Case in point: when the kids were young, we did a home-schooling program every summer, and part of that was a field trip every Friday. We lived in Whittier at the time, a suburb in southern California, and LA has an awesome selection of museums and extra-curricular activities. We drove on this particular day to the LA Zoo at Griffith Park. For those of you who aren’t familiar with southern California geography, this represented about an hour’s investment of time, and given the fact that you need to squeeze trips in between peak traffic times, there’s no real margin for error. Anyway, we got there, got parked, and then I discovered I’d left my wallet at home. But it was no problem. All I had to do was dig into my emergency money stash, and we were good to go. The day was saved. So my top pick is:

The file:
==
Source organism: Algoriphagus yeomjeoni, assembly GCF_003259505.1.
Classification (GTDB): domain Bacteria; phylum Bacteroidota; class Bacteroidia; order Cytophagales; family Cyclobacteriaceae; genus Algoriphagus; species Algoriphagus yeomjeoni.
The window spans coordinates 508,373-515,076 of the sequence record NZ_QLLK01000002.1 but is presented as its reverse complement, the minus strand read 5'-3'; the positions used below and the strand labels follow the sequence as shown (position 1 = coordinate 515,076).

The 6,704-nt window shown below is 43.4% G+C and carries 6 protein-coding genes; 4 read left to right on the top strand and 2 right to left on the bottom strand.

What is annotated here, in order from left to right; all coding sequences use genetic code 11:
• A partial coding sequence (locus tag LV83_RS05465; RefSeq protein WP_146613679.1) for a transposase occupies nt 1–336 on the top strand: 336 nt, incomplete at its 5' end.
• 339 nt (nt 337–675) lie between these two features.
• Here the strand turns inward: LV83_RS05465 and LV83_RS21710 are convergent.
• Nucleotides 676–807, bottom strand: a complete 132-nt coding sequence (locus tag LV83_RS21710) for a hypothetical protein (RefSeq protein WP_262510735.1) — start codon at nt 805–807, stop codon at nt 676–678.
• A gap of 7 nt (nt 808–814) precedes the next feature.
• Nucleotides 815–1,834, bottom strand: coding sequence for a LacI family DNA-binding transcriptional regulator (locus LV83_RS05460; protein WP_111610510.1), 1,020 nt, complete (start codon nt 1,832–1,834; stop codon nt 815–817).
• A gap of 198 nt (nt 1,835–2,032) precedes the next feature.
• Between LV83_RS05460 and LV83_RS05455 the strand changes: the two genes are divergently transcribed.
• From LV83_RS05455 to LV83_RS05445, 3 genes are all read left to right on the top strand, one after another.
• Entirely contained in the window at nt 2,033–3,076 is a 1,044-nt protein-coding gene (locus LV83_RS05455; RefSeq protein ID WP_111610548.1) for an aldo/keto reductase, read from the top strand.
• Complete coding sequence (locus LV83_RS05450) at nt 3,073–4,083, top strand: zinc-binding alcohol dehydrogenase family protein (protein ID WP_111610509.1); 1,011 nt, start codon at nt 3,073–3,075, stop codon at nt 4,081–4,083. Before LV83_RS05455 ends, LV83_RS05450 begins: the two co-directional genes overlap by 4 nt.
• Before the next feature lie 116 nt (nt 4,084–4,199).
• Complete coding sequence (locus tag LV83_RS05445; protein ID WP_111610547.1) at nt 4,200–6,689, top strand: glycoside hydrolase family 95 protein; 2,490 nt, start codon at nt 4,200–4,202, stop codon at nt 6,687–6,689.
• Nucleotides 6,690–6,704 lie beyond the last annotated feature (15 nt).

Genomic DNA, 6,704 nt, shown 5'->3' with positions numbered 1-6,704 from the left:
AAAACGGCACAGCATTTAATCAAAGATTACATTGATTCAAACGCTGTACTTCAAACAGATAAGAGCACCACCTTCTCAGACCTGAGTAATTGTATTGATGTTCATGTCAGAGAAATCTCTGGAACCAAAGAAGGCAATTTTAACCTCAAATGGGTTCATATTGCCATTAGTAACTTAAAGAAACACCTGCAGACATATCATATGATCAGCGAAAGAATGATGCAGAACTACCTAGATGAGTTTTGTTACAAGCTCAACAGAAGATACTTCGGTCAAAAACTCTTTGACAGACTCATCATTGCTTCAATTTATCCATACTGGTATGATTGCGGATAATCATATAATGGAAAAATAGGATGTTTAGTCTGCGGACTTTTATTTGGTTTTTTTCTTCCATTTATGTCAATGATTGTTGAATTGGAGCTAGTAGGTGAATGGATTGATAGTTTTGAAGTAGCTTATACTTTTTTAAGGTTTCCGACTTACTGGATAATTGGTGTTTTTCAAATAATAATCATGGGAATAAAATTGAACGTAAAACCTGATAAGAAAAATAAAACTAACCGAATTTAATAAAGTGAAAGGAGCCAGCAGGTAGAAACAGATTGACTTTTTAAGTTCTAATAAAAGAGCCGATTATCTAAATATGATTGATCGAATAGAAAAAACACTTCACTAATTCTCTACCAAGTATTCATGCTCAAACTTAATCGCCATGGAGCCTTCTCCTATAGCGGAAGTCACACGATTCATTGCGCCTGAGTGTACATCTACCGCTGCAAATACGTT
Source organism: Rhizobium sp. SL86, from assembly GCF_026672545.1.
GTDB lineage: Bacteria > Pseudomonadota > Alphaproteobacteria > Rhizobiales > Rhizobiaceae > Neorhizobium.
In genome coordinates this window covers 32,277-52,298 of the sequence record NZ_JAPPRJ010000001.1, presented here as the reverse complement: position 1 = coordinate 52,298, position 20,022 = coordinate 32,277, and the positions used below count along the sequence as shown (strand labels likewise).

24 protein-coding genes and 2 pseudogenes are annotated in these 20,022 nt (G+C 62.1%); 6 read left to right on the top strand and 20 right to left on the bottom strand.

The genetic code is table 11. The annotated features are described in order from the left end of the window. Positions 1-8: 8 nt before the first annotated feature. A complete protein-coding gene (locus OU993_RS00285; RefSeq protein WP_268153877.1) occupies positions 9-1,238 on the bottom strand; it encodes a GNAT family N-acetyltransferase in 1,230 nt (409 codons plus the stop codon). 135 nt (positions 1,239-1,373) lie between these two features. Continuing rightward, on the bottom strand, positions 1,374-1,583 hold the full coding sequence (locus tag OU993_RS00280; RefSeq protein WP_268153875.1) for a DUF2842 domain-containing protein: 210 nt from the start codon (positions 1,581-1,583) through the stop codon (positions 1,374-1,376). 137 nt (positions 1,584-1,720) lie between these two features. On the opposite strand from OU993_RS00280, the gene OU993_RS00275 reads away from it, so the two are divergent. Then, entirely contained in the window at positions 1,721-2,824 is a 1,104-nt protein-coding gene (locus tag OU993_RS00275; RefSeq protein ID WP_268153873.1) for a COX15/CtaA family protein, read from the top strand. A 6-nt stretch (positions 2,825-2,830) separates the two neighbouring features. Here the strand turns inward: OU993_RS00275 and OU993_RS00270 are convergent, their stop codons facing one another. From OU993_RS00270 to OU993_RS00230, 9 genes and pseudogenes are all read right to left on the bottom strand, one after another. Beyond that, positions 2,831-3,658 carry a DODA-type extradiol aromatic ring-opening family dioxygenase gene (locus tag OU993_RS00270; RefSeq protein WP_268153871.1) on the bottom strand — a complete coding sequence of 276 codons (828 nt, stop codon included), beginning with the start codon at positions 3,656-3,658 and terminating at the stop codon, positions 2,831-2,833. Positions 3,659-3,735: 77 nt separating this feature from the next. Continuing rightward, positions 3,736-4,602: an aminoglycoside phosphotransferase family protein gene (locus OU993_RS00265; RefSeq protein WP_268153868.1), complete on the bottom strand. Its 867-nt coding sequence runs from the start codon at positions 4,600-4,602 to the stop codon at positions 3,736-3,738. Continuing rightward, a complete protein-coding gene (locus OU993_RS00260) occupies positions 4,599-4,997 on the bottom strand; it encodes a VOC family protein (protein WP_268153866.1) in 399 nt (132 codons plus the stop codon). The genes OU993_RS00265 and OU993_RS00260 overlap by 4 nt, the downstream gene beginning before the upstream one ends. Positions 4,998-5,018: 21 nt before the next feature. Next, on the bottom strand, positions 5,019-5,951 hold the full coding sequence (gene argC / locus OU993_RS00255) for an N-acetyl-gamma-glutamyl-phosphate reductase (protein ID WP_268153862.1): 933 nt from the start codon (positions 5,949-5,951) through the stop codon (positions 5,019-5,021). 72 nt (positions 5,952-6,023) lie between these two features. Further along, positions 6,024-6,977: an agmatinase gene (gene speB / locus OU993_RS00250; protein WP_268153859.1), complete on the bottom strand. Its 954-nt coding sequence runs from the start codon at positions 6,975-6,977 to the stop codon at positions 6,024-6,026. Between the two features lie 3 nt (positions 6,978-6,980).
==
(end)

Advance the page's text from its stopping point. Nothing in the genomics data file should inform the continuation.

- Money. If you only do one thing that I recommend here, have a money stash somewhere in your car. Yes, it can get stolen. But it’s the one thing I’ve consistently used the most. Possible theft is why I carry a child’s backpack—it’s less attractive to thieves than an obvious camping rig. At the very least, have enough money to fill your tank and buy a hot meal. I recommend being able to cover a motel bill, too. Like almost everyone, I carry credit cards. But my wallet has also been stolen before.